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Decorative lighting design: Our highlights of Light + Building 2018

Emerging technologies have revolutionized lighting – think of energy-saving LED lights or digital lighting control, just to name a few. The lighting object now more often moves into the background as light itself has evolved into a raw material, even a design tool, with its own hidden qualities.

Light + Building, in Frankfurt am Main, presented the key trends for decorative interior lighting in four thematic areas. We were there to discover the trade fair’s highlights for you.

Evoke emotions: Lighting design with emotion at Light + Building

With the aim of increasing well-being, the trend “Evoke emotions” features lamps that blur the boundaries between natural and artificial lighting. Thanks to digital technologies, lighting can perfectly meet human needs. With the help of refined design approaches and experimental systems, designers simulate natural light processes, playing with reflection, movement, and shadow. Davide Groppi’s Tomoko Lamp, for example, recreates sunlight from different times of the day by artificially reproducing natural light. In this way, it can mirror the naturally changing lighting conditions inside a room. And, the materials are just as innovative and experimental: foil-like materials or metal membranes create unique colour gradations, and mother-of-pearl and glass make for impressive light-diffusing effects. The collection by Guise von Diez is an example of this. Here, the light only becomes visible at the rim of the glass lamp.

 

The pendant light Amisol by the designer Dyniel Rybakken, with its circular metallised mirror membrane and translucent sail, diffuses light like a kaleidoscope. Already at the Euroluce 2017 in Milan, Luceplan presented these unique lamps as a highlight. The colourful light installation Senses of the Future even received a design award at the Milanese furniture trade fair.

Imagine mutation: Celebrating anomaly and diversity

At “Imagine mutation”, lighting design is not there to please, but rather to celebrate anomalies and the extraordinary – this category certainly leaves no room for stereotypes. Textures, patterns, as well as seemingly opposing materials come together to create exciting, contrasting effects, for example by combining matte with shiny surfaces, or monochrome with multi-coloured elements. Distorted, twisted and intractable – the designers explore a new type of diversity in lamp design through modifications.

Inspired by geometrical forms, the lighting of the Bomma collection Phenomena by DECHEM Studio presents impressive sculptural works of art. Another expressive lighting object is Tekio, created by the designer Anthony Dickens: This flexible lighting system made of paper modules is kept together with magnets and can be transformed to fit any space.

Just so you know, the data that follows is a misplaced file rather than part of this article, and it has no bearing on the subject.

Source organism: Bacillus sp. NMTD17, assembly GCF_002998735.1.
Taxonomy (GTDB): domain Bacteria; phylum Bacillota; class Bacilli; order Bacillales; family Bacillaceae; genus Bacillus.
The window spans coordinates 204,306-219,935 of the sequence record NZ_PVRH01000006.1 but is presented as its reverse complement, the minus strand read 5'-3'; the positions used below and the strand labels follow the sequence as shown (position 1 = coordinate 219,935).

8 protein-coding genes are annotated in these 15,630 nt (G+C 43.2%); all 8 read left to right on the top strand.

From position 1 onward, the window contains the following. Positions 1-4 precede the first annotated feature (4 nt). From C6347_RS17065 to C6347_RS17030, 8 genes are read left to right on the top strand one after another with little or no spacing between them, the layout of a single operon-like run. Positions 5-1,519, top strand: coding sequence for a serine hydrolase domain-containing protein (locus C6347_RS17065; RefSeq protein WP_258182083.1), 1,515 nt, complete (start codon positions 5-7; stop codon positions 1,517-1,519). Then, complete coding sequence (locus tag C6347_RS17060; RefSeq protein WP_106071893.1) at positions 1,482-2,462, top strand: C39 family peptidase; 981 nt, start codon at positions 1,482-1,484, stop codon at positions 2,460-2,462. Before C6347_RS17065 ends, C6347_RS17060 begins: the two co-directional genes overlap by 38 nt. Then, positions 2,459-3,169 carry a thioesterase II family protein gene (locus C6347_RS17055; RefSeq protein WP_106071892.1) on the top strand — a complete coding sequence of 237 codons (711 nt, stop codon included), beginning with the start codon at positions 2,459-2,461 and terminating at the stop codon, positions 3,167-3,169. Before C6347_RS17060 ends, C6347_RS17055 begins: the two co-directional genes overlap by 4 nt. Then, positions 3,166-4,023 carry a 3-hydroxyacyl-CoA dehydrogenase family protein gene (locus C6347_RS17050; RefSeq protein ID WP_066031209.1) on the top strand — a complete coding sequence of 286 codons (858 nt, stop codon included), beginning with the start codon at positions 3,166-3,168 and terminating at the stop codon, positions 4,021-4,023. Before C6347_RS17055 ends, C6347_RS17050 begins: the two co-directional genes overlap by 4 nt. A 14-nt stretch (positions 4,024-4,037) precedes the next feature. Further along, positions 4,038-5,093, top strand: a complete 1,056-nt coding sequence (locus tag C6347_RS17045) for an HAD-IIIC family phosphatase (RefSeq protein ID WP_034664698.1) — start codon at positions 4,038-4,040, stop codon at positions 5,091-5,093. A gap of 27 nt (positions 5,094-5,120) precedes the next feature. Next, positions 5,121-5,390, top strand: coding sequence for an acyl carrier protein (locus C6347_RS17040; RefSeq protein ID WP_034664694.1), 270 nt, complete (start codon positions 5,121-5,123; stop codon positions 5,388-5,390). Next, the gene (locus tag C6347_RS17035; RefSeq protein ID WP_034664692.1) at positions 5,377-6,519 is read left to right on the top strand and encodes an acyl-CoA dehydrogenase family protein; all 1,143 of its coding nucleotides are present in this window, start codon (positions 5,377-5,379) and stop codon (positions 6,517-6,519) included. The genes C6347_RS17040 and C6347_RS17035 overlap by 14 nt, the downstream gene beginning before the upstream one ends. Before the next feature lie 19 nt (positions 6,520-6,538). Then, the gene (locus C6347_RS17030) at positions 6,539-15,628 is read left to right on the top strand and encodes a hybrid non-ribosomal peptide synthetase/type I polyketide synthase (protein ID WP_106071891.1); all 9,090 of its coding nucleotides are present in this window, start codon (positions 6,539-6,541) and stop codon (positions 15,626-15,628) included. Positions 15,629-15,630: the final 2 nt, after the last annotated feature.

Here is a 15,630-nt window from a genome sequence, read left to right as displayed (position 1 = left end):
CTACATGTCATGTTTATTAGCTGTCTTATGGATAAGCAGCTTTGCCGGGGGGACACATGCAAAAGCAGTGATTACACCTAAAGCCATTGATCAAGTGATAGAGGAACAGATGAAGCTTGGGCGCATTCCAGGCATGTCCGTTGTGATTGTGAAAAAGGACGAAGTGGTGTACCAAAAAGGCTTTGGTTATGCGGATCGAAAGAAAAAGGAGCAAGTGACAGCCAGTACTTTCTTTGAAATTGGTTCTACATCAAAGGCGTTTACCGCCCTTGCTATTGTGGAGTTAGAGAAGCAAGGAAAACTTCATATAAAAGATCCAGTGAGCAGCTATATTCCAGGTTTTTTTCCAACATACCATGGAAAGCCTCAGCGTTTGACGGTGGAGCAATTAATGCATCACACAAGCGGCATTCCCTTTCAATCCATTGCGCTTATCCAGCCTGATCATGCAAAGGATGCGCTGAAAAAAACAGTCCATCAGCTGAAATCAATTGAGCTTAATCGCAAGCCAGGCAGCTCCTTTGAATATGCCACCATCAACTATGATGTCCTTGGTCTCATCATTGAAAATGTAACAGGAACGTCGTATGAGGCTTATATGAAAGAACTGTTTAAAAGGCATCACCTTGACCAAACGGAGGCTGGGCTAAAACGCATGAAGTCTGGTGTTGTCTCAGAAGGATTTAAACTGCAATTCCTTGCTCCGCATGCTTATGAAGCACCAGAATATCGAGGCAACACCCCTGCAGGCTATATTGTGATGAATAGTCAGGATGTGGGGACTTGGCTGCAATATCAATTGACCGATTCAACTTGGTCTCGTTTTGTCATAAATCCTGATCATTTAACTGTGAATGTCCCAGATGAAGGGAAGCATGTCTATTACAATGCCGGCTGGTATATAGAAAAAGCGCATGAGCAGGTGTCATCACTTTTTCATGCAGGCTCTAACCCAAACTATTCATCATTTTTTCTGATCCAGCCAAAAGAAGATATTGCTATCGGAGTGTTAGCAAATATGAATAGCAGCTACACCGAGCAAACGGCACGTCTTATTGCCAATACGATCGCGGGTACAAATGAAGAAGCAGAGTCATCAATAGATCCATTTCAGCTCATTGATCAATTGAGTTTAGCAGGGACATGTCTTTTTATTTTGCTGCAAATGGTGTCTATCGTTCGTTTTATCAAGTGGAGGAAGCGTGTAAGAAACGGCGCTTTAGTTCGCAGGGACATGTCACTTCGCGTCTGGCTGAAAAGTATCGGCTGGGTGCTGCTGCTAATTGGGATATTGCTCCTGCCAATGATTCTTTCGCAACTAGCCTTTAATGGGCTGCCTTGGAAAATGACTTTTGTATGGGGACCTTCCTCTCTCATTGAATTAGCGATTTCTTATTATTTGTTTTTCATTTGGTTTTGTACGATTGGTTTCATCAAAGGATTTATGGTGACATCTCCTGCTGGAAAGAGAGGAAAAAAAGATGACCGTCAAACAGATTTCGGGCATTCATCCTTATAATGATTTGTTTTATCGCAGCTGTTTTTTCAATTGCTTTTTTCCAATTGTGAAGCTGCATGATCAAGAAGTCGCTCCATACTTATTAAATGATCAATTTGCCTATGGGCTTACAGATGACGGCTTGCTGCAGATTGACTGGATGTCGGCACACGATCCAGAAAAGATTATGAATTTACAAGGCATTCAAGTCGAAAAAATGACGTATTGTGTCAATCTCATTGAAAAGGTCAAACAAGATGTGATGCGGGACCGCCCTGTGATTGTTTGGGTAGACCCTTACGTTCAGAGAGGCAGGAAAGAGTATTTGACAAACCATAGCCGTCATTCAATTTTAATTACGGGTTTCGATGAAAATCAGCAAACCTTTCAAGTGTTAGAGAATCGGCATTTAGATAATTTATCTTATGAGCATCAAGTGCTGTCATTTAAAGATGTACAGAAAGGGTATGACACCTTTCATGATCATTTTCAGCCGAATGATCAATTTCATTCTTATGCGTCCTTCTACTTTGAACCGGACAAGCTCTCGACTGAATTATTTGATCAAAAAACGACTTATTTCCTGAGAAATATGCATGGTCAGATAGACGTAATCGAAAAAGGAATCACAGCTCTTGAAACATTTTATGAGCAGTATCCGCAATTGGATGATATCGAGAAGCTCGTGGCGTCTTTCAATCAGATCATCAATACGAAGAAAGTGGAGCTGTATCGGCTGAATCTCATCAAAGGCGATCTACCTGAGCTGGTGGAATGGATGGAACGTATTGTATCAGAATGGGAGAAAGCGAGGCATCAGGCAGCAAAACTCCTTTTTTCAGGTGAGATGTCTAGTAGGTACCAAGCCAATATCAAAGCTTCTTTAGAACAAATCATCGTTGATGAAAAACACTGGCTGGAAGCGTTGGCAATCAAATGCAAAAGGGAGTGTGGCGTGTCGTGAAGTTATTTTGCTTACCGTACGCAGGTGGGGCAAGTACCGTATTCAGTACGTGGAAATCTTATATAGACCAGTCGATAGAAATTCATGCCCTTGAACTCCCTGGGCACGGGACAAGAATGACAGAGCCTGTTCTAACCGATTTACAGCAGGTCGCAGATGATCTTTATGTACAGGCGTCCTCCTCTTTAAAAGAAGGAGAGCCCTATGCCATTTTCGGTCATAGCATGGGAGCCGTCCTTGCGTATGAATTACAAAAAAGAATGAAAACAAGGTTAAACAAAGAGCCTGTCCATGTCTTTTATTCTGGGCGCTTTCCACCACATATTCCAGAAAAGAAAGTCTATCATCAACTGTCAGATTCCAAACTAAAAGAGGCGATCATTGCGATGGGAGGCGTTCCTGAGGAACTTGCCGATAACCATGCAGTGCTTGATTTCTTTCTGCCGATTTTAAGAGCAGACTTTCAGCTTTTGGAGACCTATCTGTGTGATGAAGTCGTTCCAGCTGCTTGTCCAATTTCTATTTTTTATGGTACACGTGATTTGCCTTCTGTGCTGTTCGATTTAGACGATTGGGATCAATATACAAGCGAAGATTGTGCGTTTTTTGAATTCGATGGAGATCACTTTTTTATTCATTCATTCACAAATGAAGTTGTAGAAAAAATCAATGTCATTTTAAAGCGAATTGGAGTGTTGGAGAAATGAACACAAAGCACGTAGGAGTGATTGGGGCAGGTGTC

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Light + Building
Light + Building
 

Revive homeliness: Back to the functional roots of lighting design

Back to cosy simplicity – this is what “Revive homeliness” is all about. The authentic and uncomplicated lighting design gives off warm, natural shades of light, creating a comfortable atmosphere for an understated interior. Streamlined, but well-thought-out concepts and carefully selected artisanal and durable materials contribute to an ambience of simplicity and pureness. The flexible lighting source Modular Typ 500 by Curt Fischer, for example, enjoys a revival with its simple, mechanical character. For the pendular light Above from Louis Poulsen, light follows the lamp design. A graphical triangle with an arch-shaped opening reveals a simple cable, while keeping the light source covered. Overall, minimalistic forms, natural and matte colours, rough surfaces as well as lacquered metal, but also ceramics and wood, define the industrial charm of this trend.

Create history: Wondrous, nostalgic lamp art

The theme “Create history” hosted dramatic, eye-catching exhibitions displaying designer lamps with retro-appeal. Extravagant forms, shiny high-end materials, and shimmering colours typify the opulent design. Antiques and collectibles are upgraded by integrating new technologies. Piet Hein Eek’s one-of-a-kind table lamp Verones creates an artful still life with delicate glass flowers. The pendant lamp in blown glass with an incorporated LED light, Knot for Brokis, shines like a high-tech piece of jewellery.

Whether the focus is on natural light effects, unusual concepts, functionality, or poetic light art: a lot of designs on the Light + Building incorporate classics, while at the same time adopting the latest technological standards

Light + Building
Light + Building
Light + Building
 

Which lamp design impresses you the most? Share your personal lighting design highlights with us!

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